Weekly Roundup, 28th November 2022

Weekly Roundup 221128

We begin today’s Weekly Roundup with inflation.

Inflation

John Authers

John Authers1 thought that the peak was in for inflation, but that the market reaction risked overdoing things.

  • The October CPI in the US was better than both the previous month and expectations.

It’s been a while since we had such a large positive surprise (early 2020 to be precise).

While both remain very elevated, the trimmed mean has dipped slightly, while sticky price inflation is unchanged. Goods inflation is now falling, which is a necessary but not sufficient condition for bringing overall inflation under control. Services inflation is unnervingly high, but at least it’s ticked down slightly 

CPI impact on forecasts

Expectations for the peak in the Fed funds rate fell to 4.8%, in May 2023.

  • This might have been an overreaction – all of the larger one-day shifts in five-year Treasuries were reactions to monetary announcements (by the Fed or the BoE), or to terrible news (the 9/11 attacks, the Lehman collapse).

The Nasdaq also went up 7.5%, for only the fifth time in 20 years.

Two of the others were “dead cat bounce” days in the aftermath of Lehman, and two happened amid the coronavirus confusion of early 2020.

John is not convinced that this is the turning point.

Just because the peak is in, the Fed cannot slouch about getting the inflation number down. It’s still supposed to be committed to getting it to 2%. The extent of the market turn may be not only premature but also self-defeating, in that it makes it harder for the Fed to ease off.

Macro Alf

Macro Alf also asked whether this was a turning point, or just a bear market rally (as he did previously in July).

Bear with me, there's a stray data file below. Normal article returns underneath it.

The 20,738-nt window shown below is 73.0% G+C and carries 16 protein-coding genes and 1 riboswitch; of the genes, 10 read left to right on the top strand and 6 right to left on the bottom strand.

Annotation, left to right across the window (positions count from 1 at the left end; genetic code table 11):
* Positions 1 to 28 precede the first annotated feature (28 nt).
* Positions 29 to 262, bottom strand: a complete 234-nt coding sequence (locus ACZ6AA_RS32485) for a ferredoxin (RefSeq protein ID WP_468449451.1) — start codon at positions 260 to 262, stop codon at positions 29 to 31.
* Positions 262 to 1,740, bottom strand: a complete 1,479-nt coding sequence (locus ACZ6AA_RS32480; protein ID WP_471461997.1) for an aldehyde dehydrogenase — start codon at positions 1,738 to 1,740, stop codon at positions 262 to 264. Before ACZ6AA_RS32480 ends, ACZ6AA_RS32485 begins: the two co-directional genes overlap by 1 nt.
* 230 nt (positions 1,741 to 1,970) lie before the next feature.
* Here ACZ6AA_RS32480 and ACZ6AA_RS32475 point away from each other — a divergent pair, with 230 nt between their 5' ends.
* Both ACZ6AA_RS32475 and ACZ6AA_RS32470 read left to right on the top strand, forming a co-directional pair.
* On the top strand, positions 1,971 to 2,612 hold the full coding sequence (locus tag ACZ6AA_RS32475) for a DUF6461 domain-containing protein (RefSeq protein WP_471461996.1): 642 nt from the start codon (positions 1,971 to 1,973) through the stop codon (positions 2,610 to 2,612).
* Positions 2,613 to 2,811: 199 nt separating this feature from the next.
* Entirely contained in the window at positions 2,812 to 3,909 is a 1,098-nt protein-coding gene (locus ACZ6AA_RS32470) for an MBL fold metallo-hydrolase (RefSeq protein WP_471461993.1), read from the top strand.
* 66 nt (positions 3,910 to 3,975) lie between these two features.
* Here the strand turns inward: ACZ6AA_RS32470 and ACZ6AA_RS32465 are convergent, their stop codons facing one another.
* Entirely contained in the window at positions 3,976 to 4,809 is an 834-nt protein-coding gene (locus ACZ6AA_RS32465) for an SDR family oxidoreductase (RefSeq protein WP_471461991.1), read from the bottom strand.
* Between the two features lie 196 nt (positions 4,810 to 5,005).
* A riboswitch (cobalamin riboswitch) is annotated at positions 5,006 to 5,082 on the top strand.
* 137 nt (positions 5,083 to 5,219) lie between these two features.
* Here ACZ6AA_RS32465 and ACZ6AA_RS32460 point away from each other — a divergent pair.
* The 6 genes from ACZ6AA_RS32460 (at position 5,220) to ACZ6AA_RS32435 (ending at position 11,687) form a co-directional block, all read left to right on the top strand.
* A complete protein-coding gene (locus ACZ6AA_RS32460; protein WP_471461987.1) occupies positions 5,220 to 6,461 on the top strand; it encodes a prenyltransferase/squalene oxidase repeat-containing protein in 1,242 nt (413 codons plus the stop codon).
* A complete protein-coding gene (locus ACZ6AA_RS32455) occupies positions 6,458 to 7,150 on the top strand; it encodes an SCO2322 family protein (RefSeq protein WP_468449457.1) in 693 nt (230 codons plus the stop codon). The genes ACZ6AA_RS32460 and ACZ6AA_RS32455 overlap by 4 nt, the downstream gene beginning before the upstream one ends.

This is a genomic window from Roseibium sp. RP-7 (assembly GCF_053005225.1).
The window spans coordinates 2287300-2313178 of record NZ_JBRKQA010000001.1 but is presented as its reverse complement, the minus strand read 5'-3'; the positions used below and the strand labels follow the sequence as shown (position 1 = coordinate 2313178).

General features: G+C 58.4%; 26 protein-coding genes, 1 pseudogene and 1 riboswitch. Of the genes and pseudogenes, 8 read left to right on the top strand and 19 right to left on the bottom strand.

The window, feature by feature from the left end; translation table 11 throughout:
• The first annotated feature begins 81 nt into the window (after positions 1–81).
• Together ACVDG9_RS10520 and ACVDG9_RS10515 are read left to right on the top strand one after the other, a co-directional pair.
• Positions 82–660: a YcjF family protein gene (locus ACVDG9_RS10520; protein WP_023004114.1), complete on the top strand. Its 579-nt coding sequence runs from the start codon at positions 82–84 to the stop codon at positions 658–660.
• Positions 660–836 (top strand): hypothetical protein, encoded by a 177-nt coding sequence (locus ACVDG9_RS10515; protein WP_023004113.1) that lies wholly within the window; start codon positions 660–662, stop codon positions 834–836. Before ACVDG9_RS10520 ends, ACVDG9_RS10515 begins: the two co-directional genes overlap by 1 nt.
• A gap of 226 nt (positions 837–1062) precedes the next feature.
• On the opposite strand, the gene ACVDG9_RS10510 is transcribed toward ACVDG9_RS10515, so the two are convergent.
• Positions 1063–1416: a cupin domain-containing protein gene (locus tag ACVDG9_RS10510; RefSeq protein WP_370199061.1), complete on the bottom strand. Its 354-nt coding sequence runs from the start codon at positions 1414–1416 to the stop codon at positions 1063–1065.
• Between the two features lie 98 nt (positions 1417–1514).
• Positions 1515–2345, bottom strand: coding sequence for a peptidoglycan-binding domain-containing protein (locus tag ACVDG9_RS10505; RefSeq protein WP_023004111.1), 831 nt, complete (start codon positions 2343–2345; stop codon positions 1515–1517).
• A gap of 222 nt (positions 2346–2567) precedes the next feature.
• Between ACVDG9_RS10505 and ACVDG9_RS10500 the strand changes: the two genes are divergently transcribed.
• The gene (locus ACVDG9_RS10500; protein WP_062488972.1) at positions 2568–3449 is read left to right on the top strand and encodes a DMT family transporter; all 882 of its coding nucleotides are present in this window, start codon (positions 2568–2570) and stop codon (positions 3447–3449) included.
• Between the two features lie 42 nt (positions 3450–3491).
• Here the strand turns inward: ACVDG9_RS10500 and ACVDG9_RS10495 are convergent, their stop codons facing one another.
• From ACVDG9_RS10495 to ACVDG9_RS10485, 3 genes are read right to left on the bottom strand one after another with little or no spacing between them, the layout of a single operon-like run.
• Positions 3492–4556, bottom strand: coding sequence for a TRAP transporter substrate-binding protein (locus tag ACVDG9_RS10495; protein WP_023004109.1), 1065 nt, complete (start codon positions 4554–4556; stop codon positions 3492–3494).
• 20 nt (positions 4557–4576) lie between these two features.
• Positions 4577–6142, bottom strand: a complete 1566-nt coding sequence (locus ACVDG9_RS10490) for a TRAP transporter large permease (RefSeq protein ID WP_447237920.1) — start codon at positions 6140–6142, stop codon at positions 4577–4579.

• Powell has said that he’s looking at the 3-month average of the monthly inflation increase.

This currently stands close to 0.5% or close to 6% annualised.

  • That’s too high for the Fed to cave in now.

The positive news is that goods disinflation is finally here. The transition from a pandemic, goods-centric world to a post C-19 services driven economy and the decongestion of global supply chains will ensure further weakness in goods prices.

Less good was the fact that 70% of Core CPI components are still running at more than 4% annualised inflation.

  • Shelter is a particular drag, which won’t clear for another six months.

Alf sees Core CPI at 4% by June 2023 – still too high for the Fed to feel comfortable.

  • But by the end of 2023, he’s predicting 2% inflation and an earnings recession.

He thinks the Fed will be cutting rates in 1H24 and is buying call spreads to express this trade.

  • He also expects a 15% drop in house prices and is shorting homebuilders and real estate ETFs.